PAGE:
Project description:The birthrate following round spermatid injection (ROSI) remains low in current and evidence suggests that factors in the germinal vesicle (GV) cytoplasm and certain substances in the GV such as the nucleolus might be responsible for genomic reprogramming and embryonic development. However, little is known whether the reprogramming factors in GV oocyte cytoplasm and/or nucleolus in GV are beneficial to the reprogramming of round spermatids and development of ROSI embryos. Here, round spermatids were treated with GV cytolysates and injected this round spermatid alone or co-injected with GV oocyte nucleolus into mature metaphase II oocytes. Subsequent embryonic development was assessed morphologically and by Oct4 expression in blastocysts. There was no significant difference between experimental groups at the zygote to four-cell development stages. Blastocysts derived from oocytes which were injected with cytolysate treated-round spermatid alone or co-injected with nucleoli injection yielded 63.6% and 70.3% high quality embryos, respectively; comparable to blastocysts derived by intracytoplasmic sperm injection (ICSI), but higher than these oocytes which were co-injected with lysis buffer-treated round spermatids and nucleoli or injected with the lysis buffer-treated round spermatids alone. Furthermore, the proportion of live offspring resulting from oocytes which were co-injected with cytolysate treated-round spermatids and nucleoli or injected with cytolysate treated-round spermatids alone was higher than those were injected with lysis buffer treated-round spermaids, but comparable with the ICSI group. Our results demonstrate that factors from the GV cytoplasm improve round spermatid reprogramming, and while injection of the extra nucleolus does not obviously improve reprogramming its potential contribution, although which cannot be definitively excluded. Thus, some reprogramming factors are evidently present in GV oocyte cytoplasm and could significantly facilitate ROSI technology, while the nucleolus in GV seems also having a potential to improve reprogramming of round spermatids.
Project description:Objective:The aim of present study is to determine the effects of supplementation of oocyte maturation medium with sodium selenite (SS) on oocyte mitochondrial DNA (mtDNA) copy number and reactive oxygen species (ROS) levels. Materials and Methods:In this experimental study, germinal vesicle (GV), metaphase I (MI), and metaphase II (MII) stage oocytes were recovered from 6-8 week old female mice after superovulation. Some of the GV oocytes were cultured and matured in the presence and absence of SS. Then in vivo and in vitro matured (IVM) oocytes were subjected to mitochondria staining by MitoTracker green, ROS analysis, and mtDNA copy number determination using absolute real-time polymerase chain reaction (PCR). Results:The maturation rate of GV oocytes to the MII stage significantly increased in the SS supplemented group (79.25%) compared to the control group (72.46%, P<0.05). The intensity of mitochondrial staining was not different among the studied groups, whereas the mitochondria distribution in the cytoplasm of the IVM oocytes showed some aggregation pattern. The in vivo obtained MII oocytes had lower ROS levels and higher mtDNA copy numbers than IVM-MII oocytes (P<0.05). The SS supplemented group had significantly lower ROS levels and higher mtDNA copy numbers than the non-treated group (P<0.05). Conclusion:SS increased oocyte mtDNA copy number by decreasing oxidative stress. SS had an association with better oocyte developmental competence.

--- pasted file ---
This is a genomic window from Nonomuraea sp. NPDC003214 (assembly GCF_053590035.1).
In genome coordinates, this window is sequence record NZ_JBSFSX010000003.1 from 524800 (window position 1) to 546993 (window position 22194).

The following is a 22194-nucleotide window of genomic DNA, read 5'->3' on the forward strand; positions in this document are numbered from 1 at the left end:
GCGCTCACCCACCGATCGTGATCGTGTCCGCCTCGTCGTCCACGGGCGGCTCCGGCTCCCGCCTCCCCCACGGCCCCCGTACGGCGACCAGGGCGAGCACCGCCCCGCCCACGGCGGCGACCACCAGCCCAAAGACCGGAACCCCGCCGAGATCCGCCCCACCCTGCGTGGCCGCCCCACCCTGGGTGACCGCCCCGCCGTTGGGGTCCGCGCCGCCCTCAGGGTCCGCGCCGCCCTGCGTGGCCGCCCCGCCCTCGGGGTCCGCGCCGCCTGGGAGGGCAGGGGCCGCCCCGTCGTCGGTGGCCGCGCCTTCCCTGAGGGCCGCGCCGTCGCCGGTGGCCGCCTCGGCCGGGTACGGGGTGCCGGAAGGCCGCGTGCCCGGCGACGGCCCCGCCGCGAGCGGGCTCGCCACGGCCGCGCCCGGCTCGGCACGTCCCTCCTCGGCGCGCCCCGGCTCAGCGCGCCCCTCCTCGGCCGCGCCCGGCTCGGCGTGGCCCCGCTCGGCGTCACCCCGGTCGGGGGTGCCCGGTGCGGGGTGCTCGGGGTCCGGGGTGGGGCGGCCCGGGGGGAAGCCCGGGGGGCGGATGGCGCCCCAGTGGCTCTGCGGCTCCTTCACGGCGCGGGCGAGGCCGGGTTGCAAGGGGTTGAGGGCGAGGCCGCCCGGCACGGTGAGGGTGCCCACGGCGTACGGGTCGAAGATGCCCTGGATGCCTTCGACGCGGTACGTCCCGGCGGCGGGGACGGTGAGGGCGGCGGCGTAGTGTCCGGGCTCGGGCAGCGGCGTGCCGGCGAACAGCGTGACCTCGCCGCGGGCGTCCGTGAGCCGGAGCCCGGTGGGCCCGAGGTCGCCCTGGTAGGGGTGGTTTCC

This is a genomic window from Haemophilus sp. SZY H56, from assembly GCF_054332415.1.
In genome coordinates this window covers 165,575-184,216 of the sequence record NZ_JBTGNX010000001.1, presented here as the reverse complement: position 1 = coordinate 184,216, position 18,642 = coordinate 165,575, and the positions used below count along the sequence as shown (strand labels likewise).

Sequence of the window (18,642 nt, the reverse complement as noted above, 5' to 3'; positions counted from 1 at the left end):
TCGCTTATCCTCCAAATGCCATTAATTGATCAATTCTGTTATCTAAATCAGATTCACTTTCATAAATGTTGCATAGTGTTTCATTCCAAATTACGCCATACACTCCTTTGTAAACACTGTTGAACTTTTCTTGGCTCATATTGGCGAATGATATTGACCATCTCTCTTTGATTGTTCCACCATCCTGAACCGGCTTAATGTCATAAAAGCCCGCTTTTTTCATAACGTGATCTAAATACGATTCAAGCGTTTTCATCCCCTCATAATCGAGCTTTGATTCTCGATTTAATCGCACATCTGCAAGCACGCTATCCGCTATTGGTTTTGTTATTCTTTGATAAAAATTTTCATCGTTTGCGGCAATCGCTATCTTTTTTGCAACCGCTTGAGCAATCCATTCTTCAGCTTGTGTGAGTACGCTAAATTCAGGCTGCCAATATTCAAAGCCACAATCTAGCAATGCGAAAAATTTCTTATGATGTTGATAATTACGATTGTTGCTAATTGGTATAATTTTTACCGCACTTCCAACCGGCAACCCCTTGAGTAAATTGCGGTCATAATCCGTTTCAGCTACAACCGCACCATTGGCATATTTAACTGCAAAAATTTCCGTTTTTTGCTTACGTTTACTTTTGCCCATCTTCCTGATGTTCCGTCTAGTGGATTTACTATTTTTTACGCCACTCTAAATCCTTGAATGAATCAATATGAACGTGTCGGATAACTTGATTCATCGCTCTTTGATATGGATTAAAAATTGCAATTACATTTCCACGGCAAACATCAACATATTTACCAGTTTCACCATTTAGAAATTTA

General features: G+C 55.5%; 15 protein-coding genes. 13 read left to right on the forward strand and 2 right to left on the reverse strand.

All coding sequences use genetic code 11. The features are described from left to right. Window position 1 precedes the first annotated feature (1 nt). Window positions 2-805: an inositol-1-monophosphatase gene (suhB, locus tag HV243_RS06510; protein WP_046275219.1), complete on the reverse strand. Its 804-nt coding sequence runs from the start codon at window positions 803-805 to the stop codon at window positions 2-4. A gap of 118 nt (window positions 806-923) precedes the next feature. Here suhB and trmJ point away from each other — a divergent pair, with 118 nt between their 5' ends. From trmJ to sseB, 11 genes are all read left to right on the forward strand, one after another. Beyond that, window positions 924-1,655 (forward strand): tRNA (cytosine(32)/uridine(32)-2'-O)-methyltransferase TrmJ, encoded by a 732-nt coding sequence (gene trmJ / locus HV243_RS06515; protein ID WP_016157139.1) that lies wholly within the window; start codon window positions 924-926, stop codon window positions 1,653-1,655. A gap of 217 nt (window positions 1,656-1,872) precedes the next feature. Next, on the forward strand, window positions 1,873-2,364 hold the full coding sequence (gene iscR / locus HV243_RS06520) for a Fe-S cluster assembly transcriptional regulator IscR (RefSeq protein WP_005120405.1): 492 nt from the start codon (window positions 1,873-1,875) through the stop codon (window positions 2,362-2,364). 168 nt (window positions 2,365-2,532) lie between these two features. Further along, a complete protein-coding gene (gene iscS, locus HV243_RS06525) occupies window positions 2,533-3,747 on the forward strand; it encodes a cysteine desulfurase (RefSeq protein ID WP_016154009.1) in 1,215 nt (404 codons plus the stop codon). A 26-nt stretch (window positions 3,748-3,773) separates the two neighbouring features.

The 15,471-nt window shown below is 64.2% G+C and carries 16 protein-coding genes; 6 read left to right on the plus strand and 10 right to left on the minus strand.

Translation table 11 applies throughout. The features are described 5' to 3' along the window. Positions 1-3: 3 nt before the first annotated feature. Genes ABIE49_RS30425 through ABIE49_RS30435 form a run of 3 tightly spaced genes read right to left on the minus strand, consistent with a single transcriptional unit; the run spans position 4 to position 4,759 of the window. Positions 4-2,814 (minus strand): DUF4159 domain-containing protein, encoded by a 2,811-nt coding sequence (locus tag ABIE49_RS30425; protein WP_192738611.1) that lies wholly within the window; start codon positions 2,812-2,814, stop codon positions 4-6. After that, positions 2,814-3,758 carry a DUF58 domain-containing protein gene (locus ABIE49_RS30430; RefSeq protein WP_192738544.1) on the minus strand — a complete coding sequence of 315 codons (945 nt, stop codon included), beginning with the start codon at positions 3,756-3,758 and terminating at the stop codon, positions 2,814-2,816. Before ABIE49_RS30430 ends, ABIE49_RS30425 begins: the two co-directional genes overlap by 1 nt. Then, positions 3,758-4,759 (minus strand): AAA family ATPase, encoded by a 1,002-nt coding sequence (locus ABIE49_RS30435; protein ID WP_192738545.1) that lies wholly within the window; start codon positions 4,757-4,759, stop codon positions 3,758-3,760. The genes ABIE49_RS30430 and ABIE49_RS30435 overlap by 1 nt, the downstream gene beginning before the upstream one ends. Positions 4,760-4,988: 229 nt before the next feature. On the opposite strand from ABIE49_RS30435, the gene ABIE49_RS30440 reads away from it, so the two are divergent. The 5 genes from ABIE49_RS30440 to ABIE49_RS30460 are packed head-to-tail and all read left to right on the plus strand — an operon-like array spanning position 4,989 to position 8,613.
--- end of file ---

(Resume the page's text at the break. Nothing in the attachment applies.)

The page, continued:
Project description:The current study was performed to investigate the effect of oocyte donor status, including age and body weight, on metaphase II (MII) oocyte recovery using two superovulation methods in cynomolgus monkeys. The use of Method A [recombinant gonadotrophin (75 IU/kg, 3 ×, 3-day intervals) and human chorionic gonadotropin (hCG)] led to great increases in ovary size and the mean number of MII oocytes retrieved in age- and body-weight-dependent manner; in contrast, both the parameters were similar in Method B [recombinant gonadotrophin (60 IU, twice daily, 6 days), recombinant gonadotropin and recombinant human luteinizing hormone (rhLH) (60 IU, twice daily, 3 days), and hCG]. Importantly, Method A showed maximal MII oocyte recovery rate in > 60-month-old or 4.5-5.0-kg female monkeys, whereas Method B was equally effective regardless of the donor age and body weight. These results indicate that superovulatory responses depend on the interaction between oocyte donor status and the superovulation method used in cynomolgus monkeys.